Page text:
Others marched in protest of not only the country's broken justice system, but the country itself. "I don't agree with a lot of American customs and traditions," said 18-year-old Akeem Bumpass, who was visiting the city from Georgia. "The GMOs in the food, the fluoride in the water—it's like an attack."

Jasmine Lunncraft, 23, said it was important for her to be a presence in the march, despite her hectic schedule of working two jobs while going to school. "I feel like so many people are talking and not doing anything," she said. "This shows that if we come together as a community, we can do something. Even if this doesn't change the decision not to indict [Wilson], they need to know that we know what's going on."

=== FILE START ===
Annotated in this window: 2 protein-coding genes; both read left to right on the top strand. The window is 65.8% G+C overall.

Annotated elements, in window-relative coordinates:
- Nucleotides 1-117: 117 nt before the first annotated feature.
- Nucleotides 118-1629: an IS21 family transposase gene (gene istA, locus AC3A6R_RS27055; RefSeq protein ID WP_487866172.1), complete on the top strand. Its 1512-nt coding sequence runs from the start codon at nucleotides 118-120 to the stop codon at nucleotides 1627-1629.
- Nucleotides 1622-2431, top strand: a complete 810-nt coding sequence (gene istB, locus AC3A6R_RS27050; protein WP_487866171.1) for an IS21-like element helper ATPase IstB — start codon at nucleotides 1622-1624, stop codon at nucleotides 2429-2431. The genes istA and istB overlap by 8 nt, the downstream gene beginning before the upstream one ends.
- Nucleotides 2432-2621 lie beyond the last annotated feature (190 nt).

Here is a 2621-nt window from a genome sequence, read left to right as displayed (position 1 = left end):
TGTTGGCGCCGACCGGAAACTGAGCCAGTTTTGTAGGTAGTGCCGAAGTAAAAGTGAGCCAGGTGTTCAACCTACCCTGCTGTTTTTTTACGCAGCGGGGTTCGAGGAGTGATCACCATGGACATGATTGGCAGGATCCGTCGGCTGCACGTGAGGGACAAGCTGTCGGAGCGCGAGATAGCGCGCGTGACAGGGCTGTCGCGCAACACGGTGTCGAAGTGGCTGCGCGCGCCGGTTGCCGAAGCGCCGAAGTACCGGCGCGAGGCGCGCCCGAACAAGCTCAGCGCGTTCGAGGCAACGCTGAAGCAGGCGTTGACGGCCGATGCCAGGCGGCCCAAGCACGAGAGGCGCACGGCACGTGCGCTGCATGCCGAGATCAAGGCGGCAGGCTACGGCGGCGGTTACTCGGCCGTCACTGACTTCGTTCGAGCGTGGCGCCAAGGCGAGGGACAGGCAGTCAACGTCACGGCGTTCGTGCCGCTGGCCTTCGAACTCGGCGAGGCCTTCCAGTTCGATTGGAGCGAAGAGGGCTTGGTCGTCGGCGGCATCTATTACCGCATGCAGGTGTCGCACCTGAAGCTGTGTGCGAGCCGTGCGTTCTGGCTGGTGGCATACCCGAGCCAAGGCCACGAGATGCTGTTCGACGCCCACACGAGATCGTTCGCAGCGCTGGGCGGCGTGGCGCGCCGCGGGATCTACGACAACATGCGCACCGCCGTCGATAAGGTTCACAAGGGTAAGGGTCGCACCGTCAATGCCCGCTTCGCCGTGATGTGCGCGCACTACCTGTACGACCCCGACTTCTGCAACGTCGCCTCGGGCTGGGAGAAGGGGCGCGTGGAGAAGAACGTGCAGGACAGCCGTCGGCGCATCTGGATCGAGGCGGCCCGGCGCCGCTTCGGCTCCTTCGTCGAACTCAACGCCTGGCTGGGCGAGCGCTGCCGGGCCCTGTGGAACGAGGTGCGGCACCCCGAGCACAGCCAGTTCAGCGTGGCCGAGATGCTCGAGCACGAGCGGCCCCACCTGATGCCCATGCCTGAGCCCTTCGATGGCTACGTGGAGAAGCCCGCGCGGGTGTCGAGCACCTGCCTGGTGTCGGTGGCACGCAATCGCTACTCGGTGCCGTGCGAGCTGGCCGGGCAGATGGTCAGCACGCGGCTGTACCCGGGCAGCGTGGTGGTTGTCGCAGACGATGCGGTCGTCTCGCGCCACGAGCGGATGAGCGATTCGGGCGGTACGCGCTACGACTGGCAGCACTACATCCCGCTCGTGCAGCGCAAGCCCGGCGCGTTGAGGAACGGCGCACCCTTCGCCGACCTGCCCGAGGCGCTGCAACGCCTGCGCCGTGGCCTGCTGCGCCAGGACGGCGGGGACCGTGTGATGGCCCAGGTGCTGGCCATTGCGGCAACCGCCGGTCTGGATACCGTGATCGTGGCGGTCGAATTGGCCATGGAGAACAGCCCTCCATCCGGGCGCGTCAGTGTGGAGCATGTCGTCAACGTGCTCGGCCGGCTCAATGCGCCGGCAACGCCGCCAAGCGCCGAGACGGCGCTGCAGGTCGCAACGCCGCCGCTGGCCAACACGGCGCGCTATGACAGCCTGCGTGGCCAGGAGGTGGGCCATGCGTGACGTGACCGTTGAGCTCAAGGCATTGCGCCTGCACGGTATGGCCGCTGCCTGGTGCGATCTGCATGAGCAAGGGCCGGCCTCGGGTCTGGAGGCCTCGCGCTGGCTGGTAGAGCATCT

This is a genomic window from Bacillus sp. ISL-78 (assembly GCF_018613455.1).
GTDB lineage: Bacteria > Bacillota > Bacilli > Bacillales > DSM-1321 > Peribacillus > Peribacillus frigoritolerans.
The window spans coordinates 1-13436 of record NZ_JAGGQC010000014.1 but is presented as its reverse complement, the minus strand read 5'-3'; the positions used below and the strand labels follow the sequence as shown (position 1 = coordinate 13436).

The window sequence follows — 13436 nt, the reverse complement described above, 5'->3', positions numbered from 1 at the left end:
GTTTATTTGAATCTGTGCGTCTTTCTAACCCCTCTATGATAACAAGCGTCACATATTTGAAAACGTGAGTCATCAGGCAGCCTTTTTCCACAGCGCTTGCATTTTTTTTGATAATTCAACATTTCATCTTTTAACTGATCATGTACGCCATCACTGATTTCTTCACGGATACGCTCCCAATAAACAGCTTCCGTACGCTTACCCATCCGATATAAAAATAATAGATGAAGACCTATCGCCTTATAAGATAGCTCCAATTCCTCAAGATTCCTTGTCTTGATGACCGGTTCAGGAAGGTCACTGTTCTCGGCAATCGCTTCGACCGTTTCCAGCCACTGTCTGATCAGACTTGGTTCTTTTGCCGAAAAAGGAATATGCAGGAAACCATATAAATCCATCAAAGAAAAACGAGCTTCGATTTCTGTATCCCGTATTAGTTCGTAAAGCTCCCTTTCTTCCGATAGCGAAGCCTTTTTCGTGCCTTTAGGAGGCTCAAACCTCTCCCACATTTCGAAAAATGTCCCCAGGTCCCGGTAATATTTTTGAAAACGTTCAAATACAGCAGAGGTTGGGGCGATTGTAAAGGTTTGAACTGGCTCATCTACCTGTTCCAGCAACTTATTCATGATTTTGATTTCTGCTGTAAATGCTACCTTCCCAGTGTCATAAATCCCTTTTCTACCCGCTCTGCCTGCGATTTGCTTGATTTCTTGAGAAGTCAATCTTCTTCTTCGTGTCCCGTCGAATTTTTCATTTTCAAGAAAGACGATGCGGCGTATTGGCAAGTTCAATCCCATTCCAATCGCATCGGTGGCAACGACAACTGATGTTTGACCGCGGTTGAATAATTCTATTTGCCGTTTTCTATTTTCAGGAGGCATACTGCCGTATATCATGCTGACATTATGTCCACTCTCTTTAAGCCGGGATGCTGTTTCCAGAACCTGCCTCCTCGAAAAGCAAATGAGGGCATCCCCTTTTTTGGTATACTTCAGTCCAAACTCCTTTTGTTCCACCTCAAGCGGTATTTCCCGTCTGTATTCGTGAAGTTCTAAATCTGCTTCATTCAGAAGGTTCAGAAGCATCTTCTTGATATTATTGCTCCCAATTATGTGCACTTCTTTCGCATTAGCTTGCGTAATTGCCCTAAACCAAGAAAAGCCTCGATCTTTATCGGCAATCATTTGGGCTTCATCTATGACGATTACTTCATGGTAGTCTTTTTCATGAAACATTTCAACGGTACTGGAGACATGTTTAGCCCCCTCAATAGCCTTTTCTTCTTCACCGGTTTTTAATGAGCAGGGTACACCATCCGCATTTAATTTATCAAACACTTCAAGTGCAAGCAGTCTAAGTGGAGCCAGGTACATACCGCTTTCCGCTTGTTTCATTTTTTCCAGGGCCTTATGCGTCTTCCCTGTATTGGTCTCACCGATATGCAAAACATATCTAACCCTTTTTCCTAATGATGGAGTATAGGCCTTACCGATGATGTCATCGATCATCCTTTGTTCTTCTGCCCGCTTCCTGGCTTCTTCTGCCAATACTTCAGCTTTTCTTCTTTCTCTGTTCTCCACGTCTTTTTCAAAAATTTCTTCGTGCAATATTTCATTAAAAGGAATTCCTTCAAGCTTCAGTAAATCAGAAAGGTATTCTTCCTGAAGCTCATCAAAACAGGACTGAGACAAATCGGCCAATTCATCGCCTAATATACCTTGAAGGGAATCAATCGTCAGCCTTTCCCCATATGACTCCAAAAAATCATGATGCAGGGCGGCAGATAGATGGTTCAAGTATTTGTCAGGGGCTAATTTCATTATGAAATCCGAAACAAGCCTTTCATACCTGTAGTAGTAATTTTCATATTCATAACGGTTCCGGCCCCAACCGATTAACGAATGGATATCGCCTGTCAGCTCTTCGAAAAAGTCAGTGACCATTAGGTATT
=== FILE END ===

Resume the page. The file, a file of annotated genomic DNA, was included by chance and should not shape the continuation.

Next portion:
The crowd on the highway was racially diverse but almost uniformly young, though the journey had clearly taken its toll on some as the crowd reached Harlem. "If someone would have told me I was going to walk all this way since 7, I would have told them they were lying," one woman told her friend as the crowd wove down 125th Street and Broadway just after midnight.

Karline and Sarika, ages 20 and 18, explained that the duress of the journey was part of the point. "We've been walking for five hours now, and we're all supporting each other," said Sarika, who declined to give her last name. "Seeing all these people out here with like-minds is very uplifting."

"This is the civil rights issue of our time," said Karline. "The difference is now, we have the laws, but they're not being respected. The grand jury decision was the last straw for a lot of people."